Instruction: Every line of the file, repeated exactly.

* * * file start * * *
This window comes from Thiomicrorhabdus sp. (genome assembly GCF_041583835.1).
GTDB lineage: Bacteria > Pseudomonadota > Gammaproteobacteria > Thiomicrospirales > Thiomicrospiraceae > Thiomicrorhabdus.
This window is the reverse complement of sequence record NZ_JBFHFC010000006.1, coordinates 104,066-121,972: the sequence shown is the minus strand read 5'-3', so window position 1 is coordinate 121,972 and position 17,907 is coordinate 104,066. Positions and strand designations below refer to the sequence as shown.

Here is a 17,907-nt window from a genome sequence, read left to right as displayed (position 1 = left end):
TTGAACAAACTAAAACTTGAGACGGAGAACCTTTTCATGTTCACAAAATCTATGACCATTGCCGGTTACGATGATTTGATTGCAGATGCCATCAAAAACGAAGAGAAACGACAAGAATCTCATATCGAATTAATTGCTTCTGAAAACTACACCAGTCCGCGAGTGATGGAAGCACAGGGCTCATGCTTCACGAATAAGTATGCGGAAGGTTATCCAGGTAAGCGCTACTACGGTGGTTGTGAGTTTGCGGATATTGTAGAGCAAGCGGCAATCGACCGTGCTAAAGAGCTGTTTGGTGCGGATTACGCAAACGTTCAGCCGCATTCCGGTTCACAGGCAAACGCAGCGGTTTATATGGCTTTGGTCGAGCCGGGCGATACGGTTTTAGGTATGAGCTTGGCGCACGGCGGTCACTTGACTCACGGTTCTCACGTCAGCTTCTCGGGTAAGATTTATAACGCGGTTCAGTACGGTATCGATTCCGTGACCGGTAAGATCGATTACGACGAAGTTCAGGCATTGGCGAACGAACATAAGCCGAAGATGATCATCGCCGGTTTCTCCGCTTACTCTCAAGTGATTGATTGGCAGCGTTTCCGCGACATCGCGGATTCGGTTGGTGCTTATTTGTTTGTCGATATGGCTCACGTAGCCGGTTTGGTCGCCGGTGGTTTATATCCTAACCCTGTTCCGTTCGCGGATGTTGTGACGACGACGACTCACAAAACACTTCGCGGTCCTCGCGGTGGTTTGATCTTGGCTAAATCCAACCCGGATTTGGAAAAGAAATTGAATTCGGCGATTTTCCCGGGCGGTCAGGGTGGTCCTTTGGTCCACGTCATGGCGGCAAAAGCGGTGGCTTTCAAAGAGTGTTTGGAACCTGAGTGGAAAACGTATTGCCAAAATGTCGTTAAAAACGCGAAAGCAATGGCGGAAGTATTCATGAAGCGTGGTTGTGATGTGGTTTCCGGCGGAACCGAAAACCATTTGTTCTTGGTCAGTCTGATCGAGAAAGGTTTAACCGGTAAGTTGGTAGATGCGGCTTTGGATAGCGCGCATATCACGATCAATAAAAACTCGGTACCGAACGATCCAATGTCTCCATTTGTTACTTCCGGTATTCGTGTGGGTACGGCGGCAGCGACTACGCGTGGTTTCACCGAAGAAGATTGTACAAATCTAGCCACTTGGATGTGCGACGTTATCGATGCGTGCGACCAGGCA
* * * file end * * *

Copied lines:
This window comes from Thiomicrorhabdus sp. (genome assembly GCF_041583835.1).
GTDB lineage: Bacteria > Pseudomonadota > Gammaproteobacteria > Thiomicrospirales > Thiomicrospiraceae > Thiomicrorhabdus.
This window is the reverse complement of sequence record NZ_JBFHFC010000006.1, coordinates 104,066-121,972: the sequence shown is the minus strand read 5'-3', so window position 1 is coordinate 121,972 and position 17,907 is coordinate 104,066. Positions and strand designations below refer to the sequence as shown.

Here is a 17,907-nt window from a genome sequence, read left to right as displayed (position 1 = left end):
TTGAACAAACTAAAACTTGAGACGGAGAACCTTTTCATGTTCACAAAATCTATGACCATTGCCGGTTACGATGATTTGATTGCAGATGCCATCAAAAACGAAGAGAAACGACAAGAATCTCATATCGAATTAATTGCTTCTGAAAACTACACCAGTCCGCGAGTGATGGAAGCACAGGGCTCATGCTTCACGAATAAGTATGCGGAAGGTTATCCAGGTAAGCGCTACTACGGTGGTTGTGAGTTTGCGGATATTGTAGAGCAAGCGGCAATCGACCGTGCTAAAGAGCTGTTTGGTGCGGATTACGCAAACGTTCAGCCGCATTCCGGTTCACAGGCAAACGCAGCGGTTTATATGGCTTTGGTCGAGCCGGGCGATACGGTTTTAGGTATGAGCTTGGCGCACGGCGGTCACTTGACTCACGGTTCTCACGTCAGCTTCTCGGGTAAGATTTATAACGCGGTTCAGTACGGTATCGATTCCGTGACCGGTAAGATCGATTACGACGAAGTTCAGGCATTGGCGAACGAACATAAGCCGAAGATGATCATCGCCGGTTTCTCCGCTTACTCTCAAGTGATTGATTGGCAGCGTTTCCGCGACATCGCGGATTCGGTTGGTGCTTATTTGTTTGTCGATATGGCTCACGTAGCCGGTTTGGTCGCCGGTGGTTTATATCCTAACCCTGTTCCGTTCGCGGATGTTGTGACGACGACGACTCACAAAACACTTCGCGGTCCTCGCGGTGGTTTGATCTTGGCTAAATCCAACCCGGATTTGGAAAAGAAATTGAATTCGGCGATTTTCCCGGGCGGTCAGGGTGGTCCTTTGGTCCACGTCATGGCGGCAAAAGCGGTGGCTTTCAAAGAGTGTTTGGAACCTGAGTGGAAAACGTATTGCCAAAATGTCGTTAAAAACGCGAAAGCAATGGCGGAAGTATTCATGAAGCGTGGTTGTGATGTGGTTTCCGGCGGAACCGAAAACCATTTGTTCTTGGTCAGTCTGATCGAGAAAGGTTTAACCGGTAAGTTGGTAGATGCGGCTTTGGATAGCGCGCATATCACGATCAATAAAAACTCGGTACCGAACGATCCAATGTCTCCATTTGTTACTTCCGGTATTCGTGTGGGTACGGCGGCAGCGACTACGCGTGGTTTCACCGAAGAAGATTGTACAAATCTAGCCACTTGGATGTGCGACGTTATCGATGCGTGCGACCAGGCA